Disintegration of the common family system, emergence of the nuclear family

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The last quarter of a century has seen the emergence of the “nuclear family”. Shutterstock

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Over the past quarter of a century, the social fabric of our country has radically changed. There has been a gradual disintegration of the common family system and the emergence of a “nuclear family”. Reflecting the rise of nuclear families in urban India, these households are small: 88% have three to four members with no elderly and only 11% have more than two children. It is mainly about building more financial stability, making children less dependent and inclining them towards personal and academic development.

In the past, most families lived in a mixed family system. As there were many family members living together, the responsibilities were shared. There was a common life, shared responsibilities and utilities and also a coexistence, which played a key role in development. There used to be a “Karta” who was the head of the family and was responsible for taking care of the family. All active family members contributed to the pool. The assets were mainly ancestral in nature in the common pool held, the “Karta” having the power to decide. With the changing times, families began to disintegrate and became more nuclear in nature.

Main reasons why nuclear families should plan their succession:
Over the years, various sociologists have asserted in their studies that the rise of nuclear families – made up of a couple and their unmarried children is compatible with rapid urbanization. With the emergence of nuclear families, much has changed in the way these families function. From now on, an individual must fend for himself and ensure the future of the nuclear family. The members of a family are reduced to three or four people. However, with the explosion of the nuclear family, more and more individuals become owners of huge assets, both liquid and illiquid, at a very early stage. These families began to face different types of risks. Family safety planning, children’s education and housing, old age and retirement plans, and medical emergencies have become priorities and are some of the main reasons nuclear families should plan for their estates.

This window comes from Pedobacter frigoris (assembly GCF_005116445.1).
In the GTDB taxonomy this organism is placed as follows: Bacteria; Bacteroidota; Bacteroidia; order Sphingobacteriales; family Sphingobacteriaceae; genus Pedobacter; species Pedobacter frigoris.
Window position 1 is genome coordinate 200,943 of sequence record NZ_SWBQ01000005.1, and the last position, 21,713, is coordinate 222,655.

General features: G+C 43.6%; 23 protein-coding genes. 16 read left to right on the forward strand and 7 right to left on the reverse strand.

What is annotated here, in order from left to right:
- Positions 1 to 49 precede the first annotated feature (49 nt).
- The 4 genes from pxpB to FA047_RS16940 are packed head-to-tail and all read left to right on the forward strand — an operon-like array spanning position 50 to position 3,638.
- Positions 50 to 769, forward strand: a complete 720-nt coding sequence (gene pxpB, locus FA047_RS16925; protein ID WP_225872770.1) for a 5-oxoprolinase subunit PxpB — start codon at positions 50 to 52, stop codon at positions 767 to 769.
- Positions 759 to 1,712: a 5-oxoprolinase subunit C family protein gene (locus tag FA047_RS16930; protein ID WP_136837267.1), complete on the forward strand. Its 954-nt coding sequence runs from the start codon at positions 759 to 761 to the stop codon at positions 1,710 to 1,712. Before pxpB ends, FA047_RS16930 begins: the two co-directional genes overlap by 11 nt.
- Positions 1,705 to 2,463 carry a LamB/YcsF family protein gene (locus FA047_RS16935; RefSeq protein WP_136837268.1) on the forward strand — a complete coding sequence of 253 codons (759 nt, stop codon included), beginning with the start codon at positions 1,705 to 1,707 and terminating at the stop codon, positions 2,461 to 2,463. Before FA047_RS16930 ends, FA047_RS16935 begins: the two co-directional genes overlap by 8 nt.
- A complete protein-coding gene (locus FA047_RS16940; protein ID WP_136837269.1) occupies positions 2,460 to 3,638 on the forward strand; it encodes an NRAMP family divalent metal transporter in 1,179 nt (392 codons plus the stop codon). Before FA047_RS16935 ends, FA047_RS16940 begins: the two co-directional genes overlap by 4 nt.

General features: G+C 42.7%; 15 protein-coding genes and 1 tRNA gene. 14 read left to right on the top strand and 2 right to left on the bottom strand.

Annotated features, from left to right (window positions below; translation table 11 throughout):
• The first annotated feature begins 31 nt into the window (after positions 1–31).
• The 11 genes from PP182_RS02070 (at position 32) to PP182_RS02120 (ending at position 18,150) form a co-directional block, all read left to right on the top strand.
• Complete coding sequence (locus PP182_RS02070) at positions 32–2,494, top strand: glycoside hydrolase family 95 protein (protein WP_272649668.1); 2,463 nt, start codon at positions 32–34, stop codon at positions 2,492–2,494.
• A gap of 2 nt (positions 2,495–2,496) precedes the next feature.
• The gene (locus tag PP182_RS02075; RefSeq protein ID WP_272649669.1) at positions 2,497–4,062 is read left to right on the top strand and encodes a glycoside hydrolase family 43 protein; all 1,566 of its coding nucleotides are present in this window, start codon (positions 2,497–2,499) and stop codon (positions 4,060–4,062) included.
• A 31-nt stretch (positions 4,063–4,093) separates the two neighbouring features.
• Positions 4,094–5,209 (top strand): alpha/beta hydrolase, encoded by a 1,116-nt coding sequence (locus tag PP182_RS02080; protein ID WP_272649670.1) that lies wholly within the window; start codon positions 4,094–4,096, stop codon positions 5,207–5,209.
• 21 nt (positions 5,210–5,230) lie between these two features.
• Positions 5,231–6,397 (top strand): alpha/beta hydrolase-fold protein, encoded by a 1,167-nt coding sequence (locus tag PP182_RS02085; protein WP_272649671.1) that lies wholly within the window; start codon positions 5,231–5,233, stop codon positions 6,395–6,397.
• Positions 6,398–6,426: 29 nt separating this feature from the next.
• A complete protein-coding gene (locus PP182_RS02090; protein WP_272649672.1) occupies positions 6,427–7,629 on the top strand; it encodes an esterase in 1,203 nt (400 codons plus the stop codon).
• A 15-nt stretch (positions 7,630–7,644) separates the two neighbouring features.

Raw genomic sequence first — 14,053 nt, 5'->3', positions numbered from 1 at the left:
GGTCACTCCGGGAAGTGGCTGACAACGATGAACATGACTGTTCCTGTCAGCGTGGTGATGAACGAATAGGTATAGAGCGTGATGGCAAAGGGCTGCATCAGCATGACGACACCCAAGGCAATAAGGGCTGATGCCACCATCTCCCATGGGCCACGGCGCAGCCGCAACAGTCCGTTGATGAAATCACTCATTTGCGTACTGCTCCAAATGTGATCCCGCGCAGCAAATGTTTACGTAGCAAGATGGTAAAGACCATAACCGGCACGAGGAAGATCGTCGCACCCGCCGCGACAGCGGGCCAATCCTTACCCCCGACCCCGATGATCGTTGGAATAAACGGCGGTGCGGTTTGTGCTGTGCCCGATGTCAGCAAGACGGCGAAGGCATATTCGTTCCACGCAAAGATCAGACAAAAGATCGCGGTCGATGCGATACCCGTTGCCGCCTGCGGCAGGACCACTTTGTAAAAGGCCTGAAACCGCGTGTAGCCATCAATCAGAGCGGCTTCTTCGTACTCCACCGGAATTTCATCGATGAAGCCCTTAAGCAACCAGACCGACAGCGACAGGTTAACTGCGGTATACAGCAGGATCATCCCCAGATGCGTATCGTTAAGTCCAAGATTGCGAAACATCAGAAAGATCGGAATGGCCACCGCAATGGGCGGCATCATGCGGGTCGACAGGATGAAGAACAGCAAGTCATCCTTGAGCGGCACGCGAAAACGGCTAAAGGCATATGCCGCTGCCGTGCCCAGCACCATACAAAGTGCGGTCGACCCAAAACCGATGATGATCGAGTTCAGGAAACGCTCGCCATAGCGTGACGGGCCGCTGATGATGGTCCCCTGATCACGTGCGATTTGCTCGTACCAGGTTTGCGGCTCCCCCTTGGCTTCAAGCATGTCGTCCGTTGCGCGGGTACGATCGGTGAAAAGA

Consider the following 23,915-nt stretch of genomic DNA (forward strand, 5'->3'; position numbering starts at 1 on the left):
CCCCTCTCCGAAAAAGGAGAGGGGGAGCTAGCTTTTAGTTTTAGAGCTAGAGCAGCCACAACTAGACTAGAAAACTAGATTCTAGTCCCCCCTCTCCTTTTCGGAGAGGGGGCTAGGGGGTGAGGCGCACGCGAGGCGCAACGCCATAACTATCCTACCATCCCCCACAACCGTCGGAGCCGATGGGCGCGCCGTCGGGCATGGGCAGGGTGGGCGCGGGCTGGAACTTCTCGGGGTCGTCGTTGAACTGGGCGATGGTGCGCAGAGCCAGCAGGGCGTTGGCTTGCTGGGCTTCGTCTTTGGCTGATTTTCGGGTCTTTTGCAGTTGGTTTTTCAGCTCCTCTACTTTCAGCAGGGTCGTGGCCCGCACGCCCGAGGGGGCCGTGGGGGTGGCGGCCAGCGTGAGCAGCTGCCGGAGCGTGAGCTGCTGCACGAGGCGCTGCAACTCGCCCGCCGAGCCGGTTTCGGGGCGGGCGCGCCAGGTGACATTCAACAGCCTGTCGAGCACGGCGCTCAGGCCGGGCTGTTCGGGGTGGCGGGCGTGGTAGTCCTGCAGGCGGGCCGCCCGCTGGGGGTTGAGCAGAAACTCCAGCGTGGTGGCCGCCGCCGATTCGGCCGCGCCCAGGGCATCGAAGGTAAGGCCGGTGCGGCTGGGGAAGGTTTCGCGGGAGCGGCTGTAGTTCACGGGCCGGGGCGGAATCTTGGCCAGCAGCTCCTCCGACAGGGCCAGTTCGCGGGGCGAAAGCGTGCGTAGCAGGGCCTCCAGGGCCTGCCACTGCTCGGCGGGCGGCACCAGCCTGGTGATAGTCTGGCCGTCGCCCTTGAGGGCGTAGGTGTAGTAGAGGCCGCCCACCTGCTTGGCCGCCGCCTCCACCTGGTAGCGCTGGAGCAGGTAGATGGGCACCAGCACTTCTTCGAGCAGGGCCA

This is where wealth management strategies for estate planning come into play and are an integral part of asset allocation.

But often people the importance of this. One example is the recent tragedy where a senior Bajaj human resources official and his wife died in a car accident, leaving two minor children without proper succession.

Sudden death, disability, separation or legal problems are not predictable. Estate planning for nuclear families will not only provide the necessary impetus for estate planning, but will also emphasize engaging the right kind of expertise for the desired estate.

I recommend creating a will (that is, if it is not already in place). However, if your children are minors and / or your parents are dependent, creating a family trust makes more sense. You should also have a power of attorney executed, which would be useful in the event of incapacity. A power of attorney will also allow you to decide on the right person to be the financial guardian of your estate. By creating a trust or will, you can ensure that your children’s future is secure and that they won’t have to fend for basic needs like education and housing on their own.

There is merit in both systems. Even today there are few families who remain happy in the common family system and then there are nuclear families who remain unhappy together and vice versa. However, estate planning is necessary and important for both.

– Sandeep Nerlekar, CEO and Managing Director – Terentia Consultants


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